Android Smartphone Users Have Finally Started Buying Apps
A report out this week from Distimo, an app analytics firm, estimates that revenue generated by the Google Play Store, from which many Android users get their apps, has grown 67 percent over the past half-year. By contrast, Apple’s App Store revenue grew 15 percent, according to Distimo estimates, which cover the top 18 countries.
It’s great having a huge user base to show off. Less great is not having much to show for it. We have been writing for months about how Android’s large market share hasn’t translated into actual phone usage or, more importantly, app-store sales. Android users consume less data than owners of Apple’s iOS devices, prefer to use Wi-Fi rather than 3G for data connections, and spend less on apps.
- AMC Is Succeeding by Breaking the Rules of Legacy Television
- Indonesia Wants to Stop Exporting Its Maids to the Rest of the World
- Germany: Leading Europe Out of Slump or Leaving Europe Behind?
That appears to be changing. A report out this week from Distimo, an app analytics firm, estimates that revenue generated by the Google Play Store, from which many Android users get their apps, has grown 67 percent over the past half-year. By contrast, Apple’s App Store revenue grew 15 percent, according to Distimo estimates, which cover the top 18 countries. That sounds less impressive if you consider that the App Store brought in twice as much revenue in absolute terms. But the numbers are shifting fast. In February, the App Store was generating three times as much revenue, and last November it out-earned Google Play by a factor of four. Google is gaining.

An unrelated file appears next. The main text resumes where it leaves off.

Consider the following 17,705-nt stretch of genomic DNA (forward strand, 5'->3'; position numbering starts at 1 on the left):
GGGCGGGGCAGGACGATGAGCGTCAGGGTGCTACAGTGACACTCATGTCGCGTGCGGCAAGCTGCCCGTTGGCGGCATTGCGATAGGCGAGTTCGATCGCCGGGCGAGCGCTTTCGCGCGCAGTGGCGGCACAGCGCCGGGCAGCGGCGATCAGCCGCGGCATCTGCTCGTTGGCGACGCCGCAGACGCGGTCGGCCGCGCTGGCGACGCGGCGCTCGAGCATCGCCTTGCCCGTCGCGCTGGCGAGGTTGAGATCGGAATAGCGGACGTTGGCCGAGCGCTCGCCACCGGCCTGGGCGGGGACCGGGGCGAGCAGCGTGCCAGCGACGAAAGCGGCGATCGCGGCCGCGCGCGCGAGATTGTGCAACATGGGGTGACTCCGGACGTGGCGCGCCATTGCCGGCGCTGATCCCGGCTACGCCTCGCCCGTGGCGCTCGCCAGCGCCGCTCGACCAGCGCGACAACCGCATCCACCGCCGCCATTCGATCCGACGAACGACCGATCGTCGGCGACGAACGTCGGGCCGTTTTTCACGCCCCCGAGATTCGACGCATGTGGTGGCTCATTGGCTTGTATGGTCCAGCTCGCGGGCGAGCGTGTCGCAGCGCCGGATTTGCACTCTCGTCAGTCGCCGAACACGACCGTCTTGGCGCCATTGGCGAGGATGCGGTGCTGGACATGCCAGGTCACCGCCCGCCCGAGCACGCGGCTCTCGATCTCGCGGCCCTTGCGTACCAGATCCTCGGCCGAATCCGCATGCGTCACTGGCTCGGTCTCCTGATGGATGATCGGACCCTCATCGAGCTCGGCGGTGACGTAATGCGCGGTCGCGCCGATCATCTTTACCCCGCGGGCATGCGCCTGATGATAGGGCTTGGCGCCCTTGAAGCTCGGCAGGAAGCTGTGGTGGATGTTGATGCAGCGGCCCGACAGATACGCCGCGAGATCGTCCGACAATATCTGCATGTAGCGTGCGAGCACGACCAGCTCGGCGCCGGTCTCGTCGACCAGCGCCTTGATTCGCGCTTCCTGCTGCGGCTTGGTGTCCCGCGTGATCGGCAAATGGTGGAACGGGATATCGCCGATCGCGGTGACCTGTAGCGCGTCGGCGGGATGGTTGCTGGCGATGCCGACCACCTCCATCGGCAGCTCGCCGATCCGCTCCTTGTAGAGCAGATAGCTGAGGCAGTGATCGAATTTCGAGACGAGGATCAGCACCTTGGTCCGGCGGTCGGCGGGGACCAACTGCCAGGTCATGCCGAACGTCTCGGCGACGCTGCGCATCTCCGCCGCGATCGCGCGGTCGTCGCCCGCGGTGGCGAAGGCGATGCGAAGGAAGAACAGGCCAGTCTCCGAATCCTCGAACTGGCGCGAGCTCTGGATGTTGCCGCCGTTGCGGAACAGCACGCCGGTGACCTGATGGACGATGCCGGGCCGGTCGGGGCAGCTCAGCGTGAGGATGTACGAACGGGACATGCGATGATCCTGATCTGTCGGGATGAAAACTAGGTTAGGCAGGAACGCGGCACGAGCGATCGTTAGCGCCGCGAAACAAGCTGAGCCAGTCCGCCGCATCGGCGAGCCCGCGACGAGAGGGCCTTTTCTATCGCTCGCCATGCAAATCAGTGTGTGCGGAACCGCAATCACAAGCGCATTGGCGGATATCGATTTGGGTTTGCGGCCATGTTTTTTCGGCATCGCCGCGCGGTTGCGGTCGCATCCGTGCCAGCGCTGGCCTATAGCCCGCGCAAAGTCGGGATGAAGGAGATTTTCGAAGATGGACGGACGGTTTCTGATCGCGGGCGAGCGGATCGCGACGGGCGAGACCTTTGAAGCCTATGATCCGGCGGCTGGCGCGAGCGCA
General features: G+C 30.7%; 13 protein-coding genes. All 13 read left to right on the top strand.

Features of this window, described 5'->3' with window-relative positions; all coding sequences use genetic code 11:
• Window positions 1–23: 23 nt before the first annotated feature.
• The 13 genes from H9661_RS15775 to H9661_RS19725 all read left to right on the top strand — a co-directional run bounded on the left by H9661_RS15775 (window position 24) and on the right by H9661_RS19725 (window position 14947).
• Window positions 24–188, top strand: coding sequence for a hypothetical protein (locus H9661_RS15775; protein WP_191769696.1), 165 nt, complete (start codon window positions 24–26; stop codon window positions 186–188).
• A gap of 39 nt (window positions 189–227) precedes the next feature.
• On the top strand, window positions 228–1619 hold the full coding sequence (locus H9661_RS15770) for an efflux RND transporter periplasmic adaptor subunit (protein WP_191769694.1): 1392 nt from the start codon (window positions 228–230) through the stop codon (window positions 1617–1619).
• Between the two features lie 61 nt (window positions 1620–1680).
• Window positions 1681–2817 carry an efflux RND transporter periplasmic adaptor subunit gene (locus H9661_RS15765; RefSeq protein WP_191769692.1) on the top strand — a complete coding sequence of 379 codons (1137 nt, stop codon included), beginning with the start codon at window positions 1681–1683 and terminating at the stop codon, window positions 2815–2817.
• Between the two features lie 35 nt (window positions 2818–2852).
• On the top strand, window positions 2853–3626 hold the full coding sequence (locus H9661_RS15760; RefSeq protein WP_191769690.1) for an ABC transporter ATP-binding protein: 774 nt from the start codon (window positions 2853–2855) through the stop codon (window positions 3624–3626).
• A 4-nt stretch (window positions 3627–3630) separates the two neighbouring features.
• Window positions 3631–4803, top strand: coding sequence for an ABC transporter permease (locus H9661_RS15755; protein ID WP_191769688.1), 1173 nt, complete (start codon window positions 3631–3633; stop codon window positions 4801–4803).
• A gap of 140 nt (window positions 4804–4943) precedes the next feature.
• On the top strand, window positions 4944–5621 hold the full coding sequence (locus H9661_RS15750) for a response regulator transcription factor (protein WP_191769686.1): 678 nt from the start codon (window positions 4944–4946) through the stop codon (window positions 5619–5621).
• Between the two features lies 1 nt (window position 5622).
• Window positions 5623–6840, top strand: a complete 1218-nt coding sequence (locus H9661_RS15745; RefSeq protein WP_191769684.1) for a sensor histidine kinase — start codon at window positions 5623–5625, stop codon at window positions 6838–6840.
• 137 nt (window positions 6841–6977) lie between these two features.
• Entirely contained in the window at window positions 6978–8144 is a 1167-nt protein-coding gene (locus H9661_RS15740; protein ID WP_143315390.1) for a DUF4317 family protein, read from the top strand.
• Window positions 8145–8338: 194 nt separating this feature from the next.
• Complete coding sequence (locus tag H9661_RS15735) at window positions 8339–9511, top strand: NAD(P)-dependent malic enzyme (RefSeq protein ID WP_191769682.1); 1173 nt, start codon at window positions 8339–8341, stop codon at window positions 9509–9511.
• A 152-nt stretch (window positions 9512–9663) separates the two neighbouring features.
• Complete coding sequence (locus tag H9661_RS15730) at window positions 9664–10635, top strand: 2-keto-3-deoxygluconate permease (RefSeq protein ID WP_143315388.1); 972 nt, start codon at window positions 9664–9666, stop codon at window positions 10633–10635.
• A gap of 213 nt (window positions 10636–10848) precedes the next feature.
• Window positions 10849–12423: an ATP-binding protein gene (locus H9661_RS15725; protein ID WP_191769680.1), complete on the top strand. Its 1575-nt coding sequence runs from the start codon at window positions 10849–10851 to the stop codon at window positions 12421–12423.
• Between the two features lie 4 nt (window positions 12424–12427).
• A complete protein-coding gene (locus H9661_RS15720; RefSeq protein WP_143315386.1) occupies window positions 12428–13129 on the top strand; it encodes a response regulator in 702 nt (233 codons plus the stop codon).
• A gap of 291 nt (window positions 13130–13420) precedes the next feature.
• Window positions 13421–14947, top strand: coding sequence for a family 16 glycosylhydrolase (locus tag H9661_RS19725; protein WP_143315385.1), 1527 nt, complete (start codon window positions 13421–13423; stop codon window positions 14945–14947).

Much of this growth comes from three countries: the US, Japan and Korea. The US is the world’s second largest smartphone market after China. Japan has enthusiastically embraced Android. And Korea is the home of Samsung, the leader in Android handsets. That these three countries should be the first Android user bases to mature ought not be surprising.
It seems clear too that this is just the beginning. Where the top five free apps on the Apple App Store in July were all games, number one on Google Play was Facebook, followed by WhatsApp. Facebook Messenger comes in at number five. These are apps people download when they first get their phones, not ones they come back for.
What does this all mean? Android has long been considered the poor man’s smartphone with users who are reluctant to spend money. That is true, to a degree. But Distimo’s numbers show it can, over time, be a profitable platform. Indeed, an earlier report (pdf) from Distimo found that WhatsApp—which is free for the first year on Android—made more money from Google Play than the App Store in three western European countries in April. The long-term game may pay off in the rest of the world too.